Change – Some people say that’s what our country wants, and the accounting standard setters have delivered!
The change is related to accounting for warranties. The good news is that the differences between accounting for warranties under current generally accepted accounting principles and the new revenue standard are minimal. Warranty accounting itself remains unchanged, but warranties will need to be accounted for as separate performance obligations under the new standard, if they provide the customer with additional services. (A performance obligation is defined as a promise to transfer a good or service.)
The difference in accounting for warranties under the new standard depends on whether the warranty is considered an assurance-type warranty or a service-type warranty.
Assurance-type warranties are often provided with products to assure customers that the product is free of defects at the time of sale and to comply with certain agreed-upon specifications. These assurance-type warranties are not treated any differently under the new revenue standard and will continue to follow the cost-accrual guidance in Accounting Standards Codification 460. Since the warranty is not separately priced or a product maintenance contract, no revenue is allocated to the warranty, and upon transfer to the customer, the entity recognizes a warranty expense and corresponding warranty obligation.
Service-type warranties, which are often sold separately, give customers the ability to fix defects other than those that existed at the time of sale. With the new standards, service-type warranties need to be accounted for as separate performance obligations. The price paid for a service warranty is recorded as a contract liability and only recognized into revenue as time expires or as service is provided.
How do you know if you have a service-type warranty? The new standard does not contain a specific definition of a service-type warranty, but there are three factors that should be considered when evaluating your warranties:
- Is the warranty required by law? If so, then the promised warranty is not accounted for as a separate performance obligation.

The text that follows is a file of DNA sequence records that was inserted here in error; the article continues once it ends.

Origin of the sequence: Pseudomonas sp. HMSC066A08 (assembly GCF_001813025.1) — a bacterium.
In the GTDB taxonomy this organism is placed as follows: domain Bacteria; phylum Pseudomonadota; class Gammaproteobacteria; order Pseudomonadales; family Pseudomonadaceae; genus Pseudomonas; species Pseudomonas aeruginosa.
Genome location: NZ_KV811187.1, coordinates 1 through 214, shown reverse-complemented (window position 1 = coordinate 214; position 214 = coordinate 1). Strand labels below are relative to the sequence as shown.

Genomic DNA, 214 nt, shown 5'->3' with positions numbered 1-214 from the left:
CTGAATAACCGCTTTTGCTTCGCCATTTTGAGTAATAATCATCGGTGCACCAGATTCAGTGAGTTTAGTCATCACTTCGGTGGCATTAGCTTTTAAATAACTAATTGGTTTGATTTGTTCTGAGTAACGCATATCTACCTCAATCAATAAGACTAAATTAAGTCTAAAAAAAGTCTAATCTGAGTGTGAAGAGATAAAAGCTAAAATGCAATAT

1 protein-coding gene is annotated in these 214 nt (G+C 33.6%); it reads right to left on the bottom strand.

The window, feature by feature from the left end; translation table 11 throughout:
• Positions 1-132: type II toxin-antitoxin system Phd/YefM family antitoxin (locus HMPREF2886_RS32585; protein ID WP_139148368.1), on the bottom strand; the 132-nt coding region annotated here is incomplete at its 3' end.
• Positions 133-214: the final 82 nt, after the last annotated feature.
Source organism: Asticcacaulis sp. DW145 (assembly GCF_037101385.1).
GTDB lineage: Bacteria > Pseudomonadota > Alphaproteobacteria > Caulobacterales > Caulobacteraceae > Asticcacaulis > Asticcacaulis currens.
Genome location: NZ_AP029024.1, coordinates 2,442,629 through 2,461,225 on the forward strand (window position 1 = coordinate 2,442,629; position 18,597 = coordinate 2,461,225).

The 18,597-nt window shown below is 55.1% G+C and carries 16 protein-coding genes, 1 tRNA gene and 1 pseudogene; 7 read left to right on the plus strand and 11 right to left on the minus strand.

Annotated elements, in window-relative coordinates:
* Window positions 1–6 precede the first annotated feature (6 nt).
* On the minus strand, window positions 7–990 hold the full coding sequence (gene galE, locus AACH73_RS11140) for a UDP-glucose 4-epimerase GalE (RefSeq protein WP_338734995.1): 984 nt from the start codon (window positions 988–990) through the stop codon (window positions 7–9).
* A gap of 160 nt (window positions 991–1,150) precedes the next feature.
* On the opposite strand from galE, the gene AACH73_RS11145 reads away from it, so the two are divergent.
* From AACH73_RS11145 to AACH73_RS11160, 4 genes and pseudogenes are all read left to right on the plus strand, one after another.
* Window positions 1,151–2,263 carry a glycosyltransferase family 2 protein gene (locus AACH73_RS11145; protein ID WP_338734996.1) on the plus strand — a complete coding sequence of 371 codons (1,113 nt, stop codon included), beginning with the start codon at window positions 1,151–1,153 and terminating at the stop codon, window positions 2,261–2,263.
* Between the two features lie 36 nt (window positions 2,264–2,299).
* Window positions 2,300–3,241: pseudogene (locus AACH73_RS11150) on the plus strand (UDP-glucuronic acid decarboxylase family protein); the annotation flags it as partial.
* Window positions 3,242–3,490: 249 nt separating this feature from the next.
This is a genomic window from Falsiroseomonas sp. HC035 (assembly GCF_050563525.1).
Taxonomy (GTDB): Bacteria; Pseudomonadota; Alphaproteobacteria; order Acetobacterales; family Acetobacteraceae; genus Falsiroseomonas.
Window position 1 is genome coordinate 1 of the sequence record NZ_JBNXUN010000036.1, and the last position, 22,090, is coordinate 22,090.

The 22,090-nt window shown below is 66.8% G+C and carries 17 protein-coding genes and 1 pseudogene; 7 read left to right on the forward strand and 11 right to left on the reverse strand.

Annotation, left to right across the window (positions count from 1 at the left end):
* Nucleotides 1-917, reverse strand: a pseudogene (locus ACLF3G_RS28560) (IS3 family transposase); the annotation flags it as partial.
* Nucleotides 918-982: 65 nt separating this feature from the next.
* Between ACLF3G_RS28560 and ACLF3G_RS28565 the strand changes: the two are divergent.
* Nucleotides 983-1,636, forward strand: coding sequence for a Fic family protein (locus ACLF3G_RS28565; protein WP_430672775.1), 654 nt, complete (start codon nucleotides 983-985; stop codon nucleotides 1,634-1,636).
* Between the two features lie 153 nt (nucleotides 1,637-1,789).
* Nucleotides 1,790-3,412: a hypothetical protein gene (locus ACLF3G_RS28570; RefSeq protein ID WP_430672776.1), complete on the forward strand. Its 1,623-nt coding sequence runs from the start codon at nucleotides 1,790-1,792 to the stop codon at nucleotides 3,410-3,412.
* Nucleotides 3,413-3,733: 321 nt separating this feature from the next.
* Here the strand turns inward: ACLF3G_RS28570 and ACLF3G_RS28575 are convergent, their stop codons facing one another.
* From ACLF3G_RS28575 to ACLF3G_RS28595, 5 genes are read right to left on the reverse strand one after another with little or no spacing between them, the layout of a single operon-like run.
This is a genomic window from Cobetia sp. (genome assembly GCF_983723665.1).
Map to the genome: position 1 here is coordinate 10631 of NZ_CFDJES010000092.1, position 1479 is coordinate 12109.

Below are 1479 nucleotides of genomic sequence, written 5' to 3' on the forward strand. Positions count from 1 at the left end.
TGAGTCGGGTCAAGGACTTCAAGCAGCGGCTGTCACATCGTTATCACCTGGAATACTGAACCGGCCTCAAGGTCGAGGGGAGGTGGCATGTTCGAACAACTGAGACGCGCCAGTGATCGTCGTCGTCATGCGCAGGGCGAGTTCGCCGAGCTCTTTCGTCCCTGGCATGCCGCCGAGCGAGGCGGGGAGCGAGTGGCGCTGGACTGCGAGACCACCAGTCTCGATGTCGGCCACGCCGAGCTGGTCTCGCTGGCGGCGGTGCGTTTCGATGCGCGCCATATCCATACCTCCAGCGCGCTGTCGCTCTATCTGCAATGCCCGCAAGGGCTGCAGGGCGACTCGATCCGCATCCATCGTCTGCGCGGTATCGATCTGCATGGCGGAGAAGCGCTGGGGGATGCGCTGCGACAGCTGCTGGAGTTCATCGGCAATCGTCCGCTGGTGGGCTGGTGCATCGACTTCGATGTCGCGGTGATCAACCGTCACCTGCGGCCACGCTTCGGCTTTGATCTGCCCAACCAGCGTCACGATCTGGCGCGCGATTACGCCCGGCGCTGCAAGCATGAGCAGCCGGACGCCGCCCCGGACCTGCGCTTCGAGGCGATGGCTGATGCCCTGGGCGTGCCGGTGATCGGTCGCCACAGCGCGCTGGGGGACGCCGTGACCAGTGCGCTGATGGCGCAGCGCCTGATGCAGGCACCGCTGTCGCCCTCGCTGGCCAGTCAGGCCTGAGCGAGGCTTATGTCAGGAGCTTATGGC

- What is the length of the warranty coverage period? The longer the term, the more likely it is that the warranty is a performance obligation, because it is more likely to provide a service in addition to the assurance that the product compiles with agreed-upon specifications.
- What is the nature of the tasks that the company promises to perform? If the company has to perform specified tasks to provide the assurance that a product complies with agreed-upon specifications (such as a return shipping service for a defective product), then those tasks likely would not give rise to a performance obligation.
For example: A manufacturer is selling a commercial saw for $5,000. They are including a one-year assurance-type warranty, which costs the manufacturer $250. The customer also has an option to buy a 5-year service-type warranty that covers items other than commercial defects, for $1,000. A customer buys the saw at a different negotiated sales price, including the five-year warranty, for $5,500.
This contract contains two purchase obligations: the saw and the five-year warranty. The manufacturer has to allocate the total sale price of $5,500 between the two performance obligations.
When booking the transaction, the following entries are recorded once ownership of the saw is transferred to the customer:
To record the sale of the saw and service-type warranty
Accounts receivable $5,500
Contract liability ($917)
To record the liability for the assurance-type warranty
Warranty expense $250
Accrued warranty ($250)
Recognition of the contract liability (deferred service-type warranty revenue) occurs at the end of year one and run through the end of year five. Expenses to the service-type warranty are expected to be recognized as incurred.
Changes to warranty revenue recognition is the only area that will be affected when the new revenue standards are adopted. To learn more and to better understand how and if your business could be affected, please contact our manufacturing accounting expert, Barbara Walker, at 301-662-2400.